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Gallbladder Candidiasis in a Leukemic Child

MICHAEL SCHREIBER, MD; LEHMAN BLACK, MD; ZEHAVA NOAH, MD; STANFORD T. SHULMAN, MD; RAM YOGEV, MD; FRANK R. VENEZIO, MD
Am J Dis Child. 1982;136(5):462-463. doi:10.1001/archpedi.1982.03970410080019.
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The prevalence of systemic candidal or fungal infections has steadily increased during the era of antibiotic therapy.1-4 Particularly susceptible are patients with lymphoreticular malignancies and organ transplant recipients receiving immunosuppressive therapy and frequent courses of broad-spectrum antibiotics. The incidence of fungal infections in these patients is as high as 10% to 20%,5,6 and the case fatality rate is as high as 28% to 33%.2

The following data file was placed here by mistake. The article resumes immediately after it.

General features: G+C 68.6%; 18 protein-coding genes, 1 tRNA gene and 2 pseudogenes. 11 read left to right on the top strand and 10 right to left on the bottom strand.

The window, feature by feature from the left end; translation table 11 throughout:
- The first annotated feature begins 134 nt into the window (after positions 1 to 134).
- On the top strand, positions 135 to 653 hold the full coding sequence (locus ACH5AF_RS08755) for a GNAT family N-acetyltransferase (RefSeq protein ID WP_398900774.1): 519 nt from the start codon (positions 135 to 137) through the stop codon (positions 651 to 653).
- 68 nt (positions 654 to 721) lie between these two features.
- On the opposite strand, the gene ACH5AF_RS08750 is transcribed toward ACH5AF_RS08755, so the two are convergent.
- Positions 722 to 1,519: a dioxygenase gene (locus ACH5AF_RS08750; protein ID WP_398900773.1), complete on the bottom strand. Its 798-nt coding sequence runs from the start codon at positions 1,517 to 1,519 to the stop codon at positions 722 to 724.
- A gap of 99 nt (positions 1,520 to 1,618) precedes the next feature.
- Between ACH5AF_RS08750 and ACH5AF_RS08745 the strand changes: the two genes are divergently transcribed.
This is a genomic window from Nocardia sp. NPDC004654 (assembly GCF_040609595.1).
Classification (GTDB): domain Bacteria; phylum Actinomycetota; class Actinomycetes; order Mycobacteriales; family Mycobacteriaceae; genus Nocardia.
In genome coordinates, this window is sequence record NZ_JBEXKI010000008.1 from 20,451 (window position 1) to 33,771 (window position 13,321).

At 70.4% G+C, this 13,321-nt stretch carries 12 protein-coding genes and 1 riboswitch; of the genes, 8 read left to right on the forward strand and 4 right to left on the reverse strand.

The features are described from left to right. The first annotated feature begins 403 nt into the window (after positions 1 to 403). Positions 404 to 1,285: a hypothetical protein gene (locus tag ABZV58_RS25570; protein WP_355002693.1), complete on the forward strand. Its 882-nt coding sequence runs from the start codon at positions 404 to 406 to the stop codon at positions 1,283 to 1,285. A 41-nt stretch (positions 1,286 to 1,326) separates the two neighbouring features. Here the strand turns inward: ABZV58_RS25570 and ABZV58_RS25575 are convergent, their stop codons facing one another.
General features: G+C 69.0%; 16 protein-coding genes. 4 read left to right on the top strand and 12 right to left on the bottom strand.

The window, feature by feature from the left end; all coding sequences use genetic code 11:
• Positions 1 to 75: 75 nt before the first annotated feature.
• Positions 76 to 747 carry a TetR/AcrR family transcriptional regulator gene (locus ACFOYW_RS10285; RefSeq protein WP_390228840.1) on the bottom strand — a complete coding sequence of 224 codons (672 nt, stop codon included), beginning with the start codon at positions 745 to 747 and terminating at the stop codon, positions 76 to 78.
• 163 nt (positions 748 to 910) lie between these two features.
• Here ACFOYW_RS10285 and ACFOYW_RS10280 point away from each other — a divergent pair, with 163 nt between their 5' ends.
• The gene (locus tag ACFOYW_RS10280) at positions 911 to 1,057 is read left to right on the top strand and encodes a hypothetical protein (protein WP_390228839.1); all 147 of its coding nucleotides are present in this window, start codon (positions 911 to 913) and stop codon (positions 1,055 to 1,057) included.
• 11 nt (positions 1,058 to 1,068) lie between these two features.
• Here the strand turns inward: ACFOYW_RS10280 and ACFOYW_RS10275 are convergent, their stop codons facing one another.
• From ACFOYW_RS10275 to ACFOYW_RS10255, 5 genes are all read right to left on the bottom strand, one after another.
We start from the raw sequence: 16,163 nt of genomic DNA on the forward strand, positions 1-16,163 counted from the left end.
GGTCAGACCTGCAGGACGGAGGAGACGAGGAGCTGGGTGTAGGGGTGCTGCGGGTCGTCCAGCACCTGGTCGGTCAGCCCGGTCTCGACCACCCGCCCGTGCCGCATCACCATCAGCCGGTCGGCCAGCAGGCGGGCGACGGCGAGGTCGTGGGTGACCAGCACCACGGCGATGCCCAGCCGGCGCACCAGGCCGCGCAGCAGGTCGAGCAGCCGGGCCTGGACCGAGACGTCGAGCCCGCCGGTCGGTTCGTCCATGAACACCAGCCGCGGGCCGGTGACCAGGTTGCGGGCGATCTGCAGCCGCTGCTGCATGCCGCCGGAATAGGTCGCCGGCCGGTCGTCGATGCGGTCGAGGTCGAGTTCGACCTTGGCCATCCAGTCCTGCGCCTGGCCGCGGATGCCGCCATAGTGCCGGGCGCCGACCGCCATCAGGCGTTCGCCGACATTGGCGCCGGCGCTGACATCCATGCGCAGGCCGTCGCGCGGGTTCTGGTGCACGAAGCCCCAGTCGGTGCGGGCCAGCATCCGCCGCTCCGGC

Although candidal involvement of almost every organ system has been reported,1-3,7 fungal cholecystitis has rarely been noted. The purpose of this article is to describe a leukemic child with Candida albicans involvement of the gallbladder as the primary manifestation of systemic candidiasis.

Report of a Case.—A 12-year-old boy was admitted to Children's Memorial Hospital, Chicago, with a one-week history of fever, cough, and lethargy. He was pale and cachetic, with generalized lymphadenopathy. The liver edge was palpable 3 cm below the

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